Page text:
Grosse Tete residents watching for back-flooding
GROSSE TETE- All the water from the Morganza Spillway has to go somewhere. Some in Iberville Parish worry it will end up in their backyards because of back-flooding.
"I always take pride in telling everyone I was born and raised on the banks of Bayou Grosse Tete," said Grosse Tete Mayor Michael Chauffe, "I'm 59, be 59 years old this year, I have never seen the water out of the banks of Bayou Grosse Tete, but there's always a first."
Chauffe says that's been keeping the town talking. The chatter is that the Morganza Spillway could turn the sparkling waters into a strain on the Village of Grosse Tete.
"I'm definitely concerned about the high water situation we may get here," said Councilman Richard David, "But I don't think that we're really in any danger."
But David Crain's wife disagrees, since their house is on the bayou.
"She asked me to bring the boat underneath the carport so we could quickly evacuate if we need to but I really don't see a concern with that," he said.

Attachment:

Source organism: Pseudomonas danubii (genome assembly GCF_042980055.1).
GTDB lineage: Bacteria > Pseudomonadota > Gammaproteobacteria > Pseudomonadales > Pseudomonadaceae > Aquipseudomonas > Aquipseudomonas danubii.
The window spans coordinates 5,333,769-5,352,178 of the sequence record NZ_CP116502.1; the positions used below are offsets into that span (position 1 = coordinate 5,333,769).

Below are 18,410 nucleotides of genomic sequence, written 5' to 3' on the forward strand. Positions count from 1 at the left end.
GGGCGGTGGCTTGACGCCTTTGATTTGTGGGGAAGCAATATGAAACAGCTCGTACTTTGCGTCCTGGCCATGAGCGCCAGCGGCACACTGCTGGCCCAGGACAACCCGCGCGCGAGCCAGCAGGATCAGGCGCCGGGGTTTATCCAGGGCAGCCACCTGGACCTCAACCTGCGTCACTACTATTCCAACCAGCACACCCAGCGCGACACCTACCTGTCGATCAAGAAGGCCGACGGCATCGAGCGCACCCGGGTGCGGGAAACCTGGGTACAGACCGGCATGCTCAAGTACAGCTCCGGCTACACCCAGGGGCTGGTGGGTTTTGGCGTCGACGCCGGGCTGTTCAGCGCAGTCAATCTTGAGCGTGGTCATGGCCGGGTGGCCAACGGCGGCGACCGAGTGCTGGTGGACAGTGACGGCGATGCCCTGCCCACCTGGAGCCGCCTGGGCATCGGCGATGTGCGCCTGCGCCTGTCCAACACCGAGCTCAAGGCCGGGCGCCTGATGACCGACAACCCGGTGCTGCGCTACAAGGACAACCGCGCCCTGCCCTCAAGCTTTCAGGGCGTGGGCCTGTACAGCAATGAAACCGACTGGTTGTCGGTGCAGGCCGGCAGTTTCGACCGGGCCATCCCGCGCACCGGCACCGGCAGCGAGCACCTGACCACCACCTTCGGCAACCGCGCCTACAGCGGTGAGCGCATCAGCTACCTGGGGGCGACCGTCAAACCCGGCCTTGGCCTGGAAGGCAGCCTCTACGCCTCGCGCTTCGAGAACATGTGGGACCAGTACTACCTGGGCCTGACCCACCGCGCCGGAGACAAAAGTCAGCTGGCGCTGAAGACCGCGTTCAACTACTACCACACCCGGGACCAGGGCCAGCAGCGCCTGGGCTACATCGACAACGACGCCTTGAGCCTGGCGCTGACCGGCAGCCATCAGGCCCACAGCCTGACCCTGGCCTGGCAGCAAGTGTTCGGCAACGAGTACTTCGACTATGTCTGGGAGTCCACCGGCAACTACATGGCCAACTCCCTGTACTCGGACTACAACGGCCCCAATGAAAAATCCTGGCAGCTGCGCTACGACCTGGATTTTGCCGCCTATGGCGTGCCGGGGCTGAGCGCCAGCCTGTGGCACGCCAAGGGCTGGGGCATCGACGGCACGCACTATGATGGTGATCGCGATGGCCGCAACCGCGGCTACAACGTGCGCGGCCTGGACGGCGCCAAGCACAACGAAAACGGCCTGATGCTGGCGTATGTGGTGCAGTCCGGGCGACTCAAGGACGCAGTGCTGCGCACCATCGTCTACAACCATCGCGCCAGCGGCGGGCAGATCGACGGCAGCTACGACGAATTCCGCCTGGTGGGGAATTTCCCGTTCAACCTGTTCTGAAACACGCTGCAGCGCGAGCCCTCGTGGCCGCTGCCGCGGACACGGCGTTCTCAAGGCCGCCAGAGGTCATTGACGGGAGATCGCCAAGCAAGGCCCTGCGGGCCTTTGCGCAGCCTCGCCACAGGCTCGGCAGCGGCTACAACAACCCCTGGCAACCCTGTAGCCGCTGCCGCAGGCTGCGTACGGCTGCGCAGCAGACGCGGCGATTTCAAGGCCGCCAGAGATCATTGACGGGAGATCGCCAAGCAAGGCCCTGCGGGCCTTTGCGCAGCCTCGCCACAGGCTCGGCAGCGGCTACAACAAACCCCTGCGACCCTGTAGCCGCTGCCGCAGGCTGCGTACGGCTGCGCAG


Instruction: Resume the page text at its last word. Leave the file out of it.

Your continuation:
Because neighbors say despite the last use of the Morganza, they haven't flooded.
"The worst that they've see was in '73," said Crain, "It was about three feet from the top of the banks and we don't anticipate near that happening."
"I'm not worried," said Florence Chauffe, "I'm not a bit worried. I don't think the water is going to come to Grosse Tete."
That comes from the mayor's mother, who also lives on the bayou, and recalls her father's memories of the 1927 flood, when there was a levee where she lives now, protecting the town from the bayou.
"He said that saved Grosse Tete and I've always thought about that," said Chauffe, "I say, well, even though the levee's gone, I'm not that worried."
The mayor still wants people prepared for anything. And leaders from across Iberville Parish will meet with the parish president and emergency officials Tuesday afternoon to get their preparation plan in sync for potential flooding.